A few words may be added about the diet of athletes. Usually it has been based on an excessive supply of meat, on the assumption that the wear and tear of muscular tissue is great and that meat is the source of strength and less fattening than other foods. The nervous energy of carnivora is quoted in this connexion. Although the race-horse is the fastest animal for a reasonable distance, the carnivora can maintain a short burst of speed which is even greater. Possibly a liberal meat supply may be good for the short distance runner, but it certainly is not a suitable diet for prolonged exertion. The general principles of training are the reduction of weight by the removal of superfluous fat, and the improvement of the tone of the muscles and heart, inducing "long wind" and endurance.
Chittenden's experiments on athletes strongly support the view that a high protein diet is unnecessary. The average daily N-excretion of eight athletes on a reduced protein diet was 8.81 grammes for the lot. The average for each individual ranging from 7.39 to 1007 grammes. This 8.81 grammes of urinary nitrogen is obtained from a protein intake of 55 grammes. The results were much the same as in soldiers on a prescribed diet. The strength of the athletes was markedly increased. They all felt more efficient. The meals were selected from the articles mentioned below.
Coffee, rolls and- butter; bananas, fruit; hominy with sugar and cream, farina, Indian meal, baked potato, boiled rice, or oatmeal.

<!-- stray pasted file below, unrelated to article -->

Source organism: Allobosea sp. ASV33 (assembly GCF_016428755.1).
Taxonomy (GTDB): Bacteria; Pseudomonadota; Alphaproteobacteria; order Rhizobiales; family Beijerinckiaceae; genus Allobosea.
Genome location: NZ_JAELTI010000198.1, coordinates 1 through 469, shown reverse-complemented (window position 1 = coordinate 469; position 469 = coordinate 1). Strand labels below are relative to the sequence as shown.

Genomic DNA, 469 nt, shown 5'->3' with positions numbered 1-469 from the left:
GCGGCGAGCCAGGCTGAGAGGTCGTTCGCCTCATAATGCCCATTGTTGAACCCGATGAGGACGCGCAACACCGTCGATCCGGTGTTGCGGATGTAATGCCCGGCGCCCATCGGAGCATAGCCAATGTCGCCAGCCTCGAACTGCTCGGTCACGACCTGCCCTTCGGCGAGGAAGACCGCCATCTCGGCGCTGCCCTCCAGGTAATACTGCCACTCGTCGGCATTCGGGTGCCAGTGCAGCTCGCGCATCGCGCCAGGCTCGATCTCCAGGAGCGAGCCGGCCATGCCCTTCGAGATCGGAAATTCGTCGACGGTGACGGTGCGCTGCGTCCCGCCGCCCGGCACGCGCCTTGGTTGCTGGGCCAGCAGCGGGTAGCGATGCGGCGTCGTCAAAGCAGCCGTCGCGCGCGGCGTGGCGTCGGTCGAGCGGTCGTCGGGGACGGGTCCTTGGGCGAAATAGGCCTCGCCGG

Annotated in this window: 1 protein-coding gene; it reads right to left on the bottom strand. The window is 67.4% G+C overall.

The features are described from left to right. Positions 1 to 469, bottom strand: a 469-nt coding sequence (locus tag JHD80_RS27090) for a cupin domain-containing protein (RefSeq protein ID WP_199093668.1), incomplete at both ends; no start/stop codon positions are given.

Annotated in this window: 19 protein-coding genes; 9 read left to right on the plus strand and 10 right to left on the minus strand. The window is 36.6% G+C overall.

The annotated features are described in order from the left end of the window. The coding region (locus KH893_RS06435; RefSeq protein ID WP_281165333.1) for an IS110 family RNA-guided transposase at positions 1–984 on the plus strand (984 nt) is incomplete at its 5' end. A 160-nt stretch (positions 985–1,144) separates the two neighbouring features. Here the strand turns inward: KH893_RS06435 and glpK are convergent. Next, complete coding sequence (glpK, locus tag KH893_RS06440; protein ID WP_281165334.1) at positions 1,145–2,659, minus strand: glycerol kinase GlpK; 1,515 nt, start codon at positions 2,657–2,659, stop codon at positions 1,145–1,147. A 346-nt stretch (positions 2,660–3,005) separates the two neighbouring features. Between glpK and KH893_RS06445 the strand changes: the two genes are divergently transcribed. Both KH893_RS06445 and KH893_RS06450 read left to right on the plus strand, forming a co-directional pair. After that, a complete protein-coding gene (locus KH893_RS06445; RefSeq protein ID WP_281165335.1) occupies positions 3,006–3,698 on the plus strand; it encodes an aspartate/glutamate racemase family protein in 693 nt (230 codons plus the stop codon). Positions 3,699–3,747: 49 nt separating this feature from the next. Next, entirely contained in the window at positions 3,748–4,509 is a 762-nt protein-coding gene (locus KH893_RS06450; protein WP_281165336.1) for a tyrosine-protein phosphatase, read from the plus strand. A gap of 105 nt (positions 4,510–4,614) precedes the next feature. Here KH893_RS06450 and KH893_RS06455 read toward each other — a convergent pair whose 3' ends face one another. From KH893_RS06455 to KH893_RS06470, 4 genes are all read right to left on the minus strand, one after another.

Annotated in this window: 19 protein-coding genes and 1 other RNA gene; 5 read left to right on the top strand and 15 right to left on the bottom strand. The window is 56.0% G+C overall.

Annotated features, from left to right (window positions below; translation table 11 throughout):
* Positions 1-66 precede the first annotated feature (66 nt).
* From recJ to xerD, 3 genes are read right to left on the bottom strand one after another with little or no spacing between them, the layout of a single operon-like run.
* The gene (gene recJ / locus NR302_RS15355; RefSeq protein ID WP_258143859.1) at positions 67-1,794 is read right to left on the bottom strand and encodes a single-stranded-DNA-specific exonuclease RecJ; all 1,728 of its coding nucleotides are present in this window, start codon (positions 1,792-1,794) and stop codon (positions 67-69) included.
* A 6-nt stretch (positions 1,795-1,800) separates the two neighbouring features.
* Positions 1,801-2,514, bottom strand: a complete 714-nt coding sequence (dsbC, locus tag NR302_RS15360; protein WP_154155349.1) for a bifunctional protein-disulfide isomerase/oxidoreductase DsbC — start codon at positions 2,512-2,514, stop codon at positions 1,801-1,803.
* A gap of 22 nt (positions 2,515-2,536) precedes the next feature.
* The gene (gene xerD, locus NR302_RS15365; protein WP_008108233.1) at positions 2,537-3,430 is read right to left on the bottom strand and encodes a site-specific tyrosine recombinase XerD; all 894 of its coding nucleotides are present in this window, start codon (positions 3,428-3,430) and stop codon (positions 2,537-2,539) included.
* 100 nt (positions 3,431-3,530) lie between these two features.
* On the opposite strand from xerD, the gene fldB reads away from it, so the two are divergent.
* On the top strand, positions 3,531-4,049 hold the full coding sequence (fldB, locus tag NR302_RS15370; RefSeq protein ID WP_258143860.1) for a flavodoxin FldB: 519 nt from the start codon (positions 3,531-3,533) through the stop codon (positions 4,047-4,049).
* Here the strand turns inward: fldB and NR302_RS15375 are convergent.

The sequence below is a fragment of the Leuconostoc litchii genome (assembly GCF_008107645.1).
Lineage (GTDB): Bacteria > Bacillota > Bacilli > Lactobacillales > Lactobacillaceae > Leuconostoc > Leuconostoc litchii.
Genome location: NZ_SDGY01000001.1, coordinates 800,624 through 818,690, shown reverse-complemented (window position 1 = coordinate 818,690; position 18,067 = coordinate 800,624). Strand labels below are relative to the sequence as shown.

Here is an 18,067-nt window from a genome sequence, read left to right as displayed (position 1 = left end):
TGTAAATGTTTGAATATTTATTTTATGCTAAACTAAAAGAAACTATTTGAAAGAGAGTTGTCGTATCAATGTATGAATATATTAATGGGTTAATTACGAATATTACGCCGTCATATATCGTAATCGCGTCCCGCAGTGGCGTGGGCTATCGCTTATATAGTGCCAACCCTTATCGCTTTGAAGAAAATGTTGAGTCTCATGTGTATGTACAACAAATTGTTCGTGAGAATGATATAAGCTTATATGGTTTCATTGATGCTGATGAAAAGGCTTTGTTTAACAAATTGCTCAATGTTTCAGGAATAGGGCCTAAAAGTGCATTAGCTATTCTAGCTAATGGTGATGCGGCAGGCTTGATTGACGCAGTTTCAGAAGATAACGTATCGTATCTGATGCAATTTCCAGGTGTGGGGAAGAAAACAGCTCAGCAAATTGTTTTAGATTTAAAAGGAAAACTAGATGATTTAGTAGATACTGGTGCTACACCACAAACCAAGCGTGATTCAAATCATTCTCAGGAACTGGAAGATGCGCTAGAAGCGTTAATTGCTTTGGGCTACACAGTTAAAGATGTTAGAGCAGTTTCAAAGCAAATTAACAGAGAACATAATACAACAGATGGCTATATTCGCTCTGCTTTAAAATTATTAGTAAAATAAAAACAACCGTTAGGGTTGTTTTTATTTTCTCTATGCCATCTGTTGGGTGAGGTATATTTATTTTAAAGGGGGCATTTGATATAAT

Coffee, bread and butter; spaghetti, potato, stewed tomato, boiled onions, string beans, fried hominy and syrup, oysters, cold tongue, baked apple.
Soup: pea, cream of celery, bean, tomato; fish, bacon, sausage, chicken, lamb chop, steak; fried or boiled potatoes, spinach, lettuce, celery, apple salad, Lima beans; cream puffs.
Such a diet, when compared with some of the diets taken by boat crews, football teams and "strong men" is extraordinarily small and suggests that the latter are grossly overfed.
Boat crew (America) ....
A "strong man".......
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The training diet should be a mixed one of proteins, fats and carbo-hydrates; divided into three meals a day which should be of simple, easily digestible food, and should be eaten very slowly so as to ensure efficient mastication. There is no objection to the use of tea, coffee, cocoa, beer and light wines in moderation. On the whole, water is better than stimulants. No one food should be decreased unduly, except that in hot weather, and to a less extent in cold, the fats should be reduced and partly replaced by carbo-hydrates. Sugar is a most valuable source of muscular energy. Miners in hard work consume large quantities. Probably coffee and sugar is the best stimulant and food to take before entering on a prolonged trial of endurance.